Ladies and gentlemen, members of the United Nations, the people of Guam need your help. We are bearing a great burden. Colonialism has weighed down upon our people for nearly 500 years. This half millennium of external rule has taken its toll.
Our Chamorro ancestors came to Guam centuries before the Polynesians arrived in Hawaii. Our chiefs held law over the land before the kings of Europe. Our latte stones were built as the Mayans built their pyramids. Yet the only written history of this advanced and unique people are the accounts of foreigners -- of Spanish conquistadors and priests.
Our island suffered over 230 years of Spanish colonial rule. Chamorros were devastated by new diseases, war and oppression. After the Spanish-American War, the United States claimed Guam, and rule began under the naval government. Once again, Chamorros had no representation, and no say in their future.
After three years of pain and suffering, America finally stormed the beaches of our island on July 1944 to take back the island. The occasion is known as Liberation Day, but while we were liberated from slavery and war, the Chamorros were still suppressed under colonialism. One of Guam's liberators, a brave American, Darrell Doss, said it best:
"Fifty-nine years ago, on July 21, 1944, I and more than 57,000 Marines, soldiers and sailors came ashore on the beaches of Asan and Agat, and were honored to be referred to as 'liberators.' But in the end, we failed to accomplish what we had come to do -- liberate you. More correctly, our government failed both of us by not granting the people of Guam full citizenship. Another injustice is not allowing Guam to have equal say, as we in the states do, in governing your island home. Please remember, we men who landed on your shores July 21, 1944, shall never be fully satisfied until you are fully liberated."
Worse yet, the Chamorro people have yet to even receive reparations for the atrocities they suffered. The United States has already acknowledged the need to address wrongdoings during World War II, which is why Japanese-Americans who were forcibly removed from their homes during the war have been compensated. These reparations were justified.
Thousands of Japanese-Americans underwent forced internment, the motivations racist and ignorant. But what of our greatest generation on Guam? The Chamorros of World War II endured slavery, occupation, murder, and genocide. Yet the U.S. government is silent in its obligations to war reparations. Our island anxiously awaits the day when our people can receive the same amount of respect as fellow Americans who endured unimaginable evil during that time. The silence from the administering power on this issue reinforces the point that Guam can no longer remain a colony in perpetuity.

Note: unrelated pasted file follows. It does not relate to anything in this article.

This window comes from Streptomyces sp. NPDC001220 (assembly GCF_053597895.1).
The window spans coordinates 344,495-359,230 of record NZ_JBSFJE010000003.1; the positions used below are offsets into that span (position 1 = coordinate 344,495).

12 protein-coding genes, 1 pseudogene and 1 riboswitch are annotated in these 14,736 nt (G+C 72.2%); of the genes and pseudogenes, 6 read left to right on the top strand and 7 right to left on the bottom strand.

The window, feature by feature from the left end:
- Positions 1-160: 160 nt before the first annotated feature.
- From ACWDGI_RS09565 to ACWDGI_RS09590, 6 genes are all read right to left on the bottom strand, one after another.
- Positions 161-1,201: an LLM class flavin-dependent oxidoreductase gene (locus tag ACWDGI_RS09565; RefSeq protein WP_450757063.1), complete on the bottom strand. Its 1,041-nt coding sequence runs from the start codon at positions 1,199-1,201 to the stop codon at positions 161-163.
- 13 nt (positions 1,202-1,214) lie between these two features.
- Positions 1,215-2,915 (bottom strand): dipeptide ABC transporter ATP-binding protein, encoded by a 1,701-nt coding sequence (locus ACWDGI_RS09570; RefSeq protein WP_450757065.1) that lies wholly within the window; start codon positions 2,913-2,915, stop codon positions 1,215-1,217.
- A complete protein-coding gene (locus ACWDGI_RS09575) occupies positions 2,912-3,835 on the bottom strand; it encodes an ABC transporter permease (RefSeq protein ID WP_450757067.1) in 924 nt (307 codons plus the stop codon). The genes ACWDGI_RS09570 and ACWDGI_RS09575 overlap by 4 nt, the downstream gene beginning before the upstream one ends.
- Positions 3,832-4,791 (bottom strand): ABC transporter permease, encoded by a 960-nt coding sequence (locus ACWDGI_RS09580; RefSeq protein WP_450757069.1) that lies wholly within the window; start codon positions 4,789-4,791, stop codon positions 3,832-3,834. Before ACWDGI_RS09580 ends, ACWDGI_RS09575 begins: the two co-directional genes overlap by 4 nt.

Ladies and gentlemen, for nearly half a millennium the Chamorro people have been unable to reach their full socio-economic potential because of our political status. Now, more than ever, it is important to move forward, while there are still Chamorros left to express our right to self-determination.
I am thankful our administering power, the United States, recognizes this right and need. The Obama administration has agreed to match local funding I have allocated for our decolonization efforts. The government of Guam is committed to a plebiscite. I personally would like to see a vote taken in the next General Election or the election after. What's most important is to make sure our Chamorros make an educated decision on the political status they want to move toward.
To say, "exercising this human right is long overdue" is a gross understatement. For far too long, the Chamorro people have been told to be satisfied with a political status that doesn't respect their wishes first. For far too long the native people of Guam have been dealing with inequality of government. We have been dealing with taxation without full representation, with quasi-citizenship and partial belonging.
Now it is time for us to realize our full political destiny, so we can take control and lead and live the way that is best for our people. I am urging this body to support our human rights as citizens of this world, to help us become citizens of a place -- of our place in this world.
Kao siña un ayuda ham ni' manChamoru. Siña un rikoknisa i direchon-måmi para dinitetminan maisa. Ayuda ham humago' i guinifen-måmi. Manespisiåt ham. Mambanidosu ham. ManChamoru ham.
Thank you for the opportunity to speak on behalf of the people of Guam.